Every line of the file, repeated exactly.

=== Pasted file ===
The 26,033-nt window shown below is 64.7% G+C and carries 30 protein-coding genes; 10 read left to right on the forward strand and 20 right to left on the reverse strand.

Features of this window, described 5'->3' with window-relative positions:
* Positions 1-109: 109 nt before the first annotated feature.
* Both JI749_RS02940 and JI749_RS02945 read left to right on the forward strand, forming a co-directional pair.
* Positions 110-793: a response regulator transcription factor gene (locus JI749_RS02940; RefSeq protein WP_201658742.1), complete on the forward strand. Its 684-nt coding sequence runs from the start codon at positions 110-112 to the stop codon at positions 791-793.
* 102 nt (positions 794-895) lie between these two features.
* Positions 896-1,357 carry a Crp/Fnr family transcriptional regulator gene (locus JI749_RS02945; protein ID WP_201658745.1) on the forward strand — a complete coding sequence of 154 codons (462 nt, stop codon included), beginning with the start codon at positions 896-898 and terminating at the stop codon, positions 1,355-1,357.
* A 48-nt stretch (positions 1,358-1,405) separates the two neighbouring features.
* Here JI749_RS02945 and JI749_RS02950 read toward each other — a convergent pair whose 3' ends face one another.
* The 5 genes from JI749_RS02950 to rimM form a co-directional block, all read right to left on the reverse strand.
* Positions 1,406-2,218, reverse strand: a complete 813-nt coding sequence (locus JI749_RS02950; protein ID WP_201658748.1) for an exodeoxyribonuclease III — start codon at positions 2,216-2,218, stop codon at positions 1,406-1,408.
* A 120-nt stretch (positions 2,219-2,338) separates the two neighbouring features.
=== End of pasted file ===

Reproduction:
The 26,033-nt window shown below is 64.7% G+C and carries 30 protein-coding genes; 10 read left to right on the forward strand and 20 right to left on the reverse strand.

Features of this window, described 5'->3' with window-relative positions:
* Positions 1-109: 109 nt before the first annotated feature.
* Both JI749_RS02940 and JI749_RS02945 read left to right on the forward strand, forming a co-directional pair.
* Positions 110-793: a response regulator transcription factor gene (locus JI749_RS02940; RefSeq protein WP_201658742.1), complete on the forward strand. Its 684-nt coding sequence runs from the start codon at positions 110-112 to the stop codon at positions 791-793.
* 102 nt (positions 794-895) lie between these two features.
* Positions 896-1,357 carry a Crp/Fnr family transcriptional regulator gene (locus JI749_RS02945; protein ID WP_201658745.1) on the forward strand — a complete coding sequence of 154 codons (462 nt, stop codon included), beginning with the start codon at positions 896-898 and terminating at the stop codon, positions 1,355-1,357.
* A 48-nt stretch (positions 1,358-1,405) separates the two neighbouring features.
* Here JI749_RS02945 and JI749_RS02950 read toward each other — a convergent pair whose 3' ends face one another.
* The 5 genes from JI749_RS02950 to rimM form a co-directional block, all read right to left on the reverse strand.
* Positions 1,406-2,218, reverse strand: a complete 813-nt coding sequence (locus JI749_RS02950; protein ID WP_201658748.1) for an exodeoxyribonuclease III — start codon at positions 2,216-2,218, stop codon at positions 1,406-1,408.
* A 120-nt stretch (positions 2,219-2,338) separates the two neighbouring features.